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SEC Requires New Disclosures by Resource Extraction Issuers
09/13/2012
George H. Wang, Bruce Newsome, Lauren K. Swann

Introduction

In the next year, companies that work in the development of oil, natural gas or minerals will have to publicly make new disclosures of payments of $100,000 or more made to governments. The $100,000 threshold is on a project-by-project basis, and will require companies to provide details of the type and amounts of payments made.

Background

By a vote of two to one, with two commissioners recusing themselves, on August 22, 2012, the Securities and Exchange Commission (the “SEC”) adopted long-awaited rules requiring extensive project-by-project disclosure of tax and royalty payments made by resource extraction issuers worldwide. Resource extraction issuers (companies working in the development of oil, natural gas or minerals) are required to annually disclose payments of $100,000 or more made in a fiscal year to the U.S. government or foreign governments. The $100,000 analysis is on a project-by-project basis. The new rule’s adoption was mandated by Section 1504 of the Dodd-Frank Wall Street Reform and Consumer Protection Act, which added Section 13(q) to the Securities Exchange Act of 1934, as amended (the “Exchange Act”) and is intended to improve transparency among companies involved in resource extraction.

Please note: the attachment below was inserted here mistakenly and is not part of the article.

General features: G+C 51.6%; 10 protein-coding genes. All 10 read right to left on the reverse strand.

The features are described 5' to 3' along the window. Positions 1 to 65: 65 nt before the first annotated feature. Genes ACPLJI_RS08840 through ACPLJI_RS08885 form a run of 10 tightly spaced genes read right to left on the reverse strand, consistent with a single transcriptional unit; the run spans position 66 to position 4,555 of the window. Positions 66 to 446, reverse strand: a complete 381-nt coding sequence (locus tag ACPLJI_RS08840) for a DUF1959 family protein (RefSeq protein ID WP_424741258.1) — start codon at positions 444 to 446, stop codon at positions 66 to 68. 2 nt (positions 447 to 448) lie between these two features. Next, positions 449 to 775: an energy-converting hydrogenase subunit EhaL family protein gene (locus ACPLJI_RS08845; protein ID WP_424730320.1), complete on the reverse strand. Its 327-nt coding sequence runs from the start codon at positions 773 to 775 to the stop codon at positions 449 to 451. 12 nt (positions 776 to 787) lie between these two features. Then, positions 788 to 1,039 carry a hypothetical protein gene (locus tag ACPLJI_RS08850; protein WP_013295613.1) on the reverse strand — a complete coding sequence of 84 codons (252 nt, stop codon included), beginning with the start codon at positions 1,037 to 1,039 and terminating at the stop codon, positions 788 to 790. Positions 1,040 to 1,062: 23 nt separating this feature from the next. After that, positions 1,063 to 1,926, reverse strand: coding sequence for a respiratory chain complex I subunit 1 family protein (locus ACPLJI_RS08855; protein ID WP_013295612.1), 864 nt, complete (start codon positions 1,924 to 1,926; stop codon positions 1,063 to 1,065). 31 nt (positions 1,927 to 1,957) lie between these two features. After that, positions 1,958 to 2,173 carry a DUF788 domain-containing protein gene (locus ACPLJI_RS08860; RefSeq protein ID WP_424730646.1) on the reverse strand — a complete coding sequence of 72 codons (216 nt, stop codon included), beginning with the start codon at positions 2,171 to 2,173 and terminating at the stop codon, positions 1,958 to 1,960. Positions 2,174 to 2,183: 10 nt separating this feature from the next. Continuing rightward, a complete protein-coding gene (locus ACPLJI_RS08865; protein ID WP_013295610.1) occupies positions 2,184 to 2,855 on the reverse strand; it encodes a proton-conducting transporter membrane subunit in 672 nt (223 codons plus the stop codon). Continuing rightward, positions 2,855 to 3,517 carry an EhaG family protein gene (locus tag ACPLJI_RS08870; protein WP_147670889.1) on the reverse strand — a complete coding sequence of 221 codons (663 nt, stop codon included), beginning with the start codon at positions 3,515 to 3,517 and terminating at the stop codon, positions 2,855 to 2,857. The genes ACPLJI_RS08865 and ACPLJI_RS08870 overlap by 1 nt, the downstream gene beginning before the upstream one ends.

Companies are required to make the payment information publicly available by filing the information with the SEC on a new form called Form SD. The information must be included in an exhibit and electronically tagged using the eXtensible Business Reporting Language (XBRL) format. Form SD is considered “filed” rather than “furnished” for purposes of Section 18 liability under the Exchange Act.

A resource extraction issuer is required to comply with the new rule for fiscal years ending after September 30, 2013, and the form must be filed with the SEC no later than 150 days after the end of its fiscal year. For the first report, most resource extraction issuers may provide a partial report disclosing only those payments made after September 30, 2013. For example, if a company’s fiscal year began before September 30, 2013, its first report only must include information about payments made after October 1, 2013. For any fiscal year beginning on or after September 30, 2013, a resource extraction issuer will be required to file a report disclosing payments for the full fiscal year. For a fiscal year ending December 31, 2013, the issuer must only disclose information relating to October 1, 2013 to December 31, 2013.

Companies Affected

A resource extraction issuer (including domestic and foreign issuers and smaller reporting companies) will be required to disclose payments made to governments if it meets the following criteria:

  • The issuer is required to file an annual report with the SEC.
  • The issuer engages in the commercial development of oil, natural gas or minerals.

An issuer must also disclose payments made by a subsidiary or another entity controlled by it.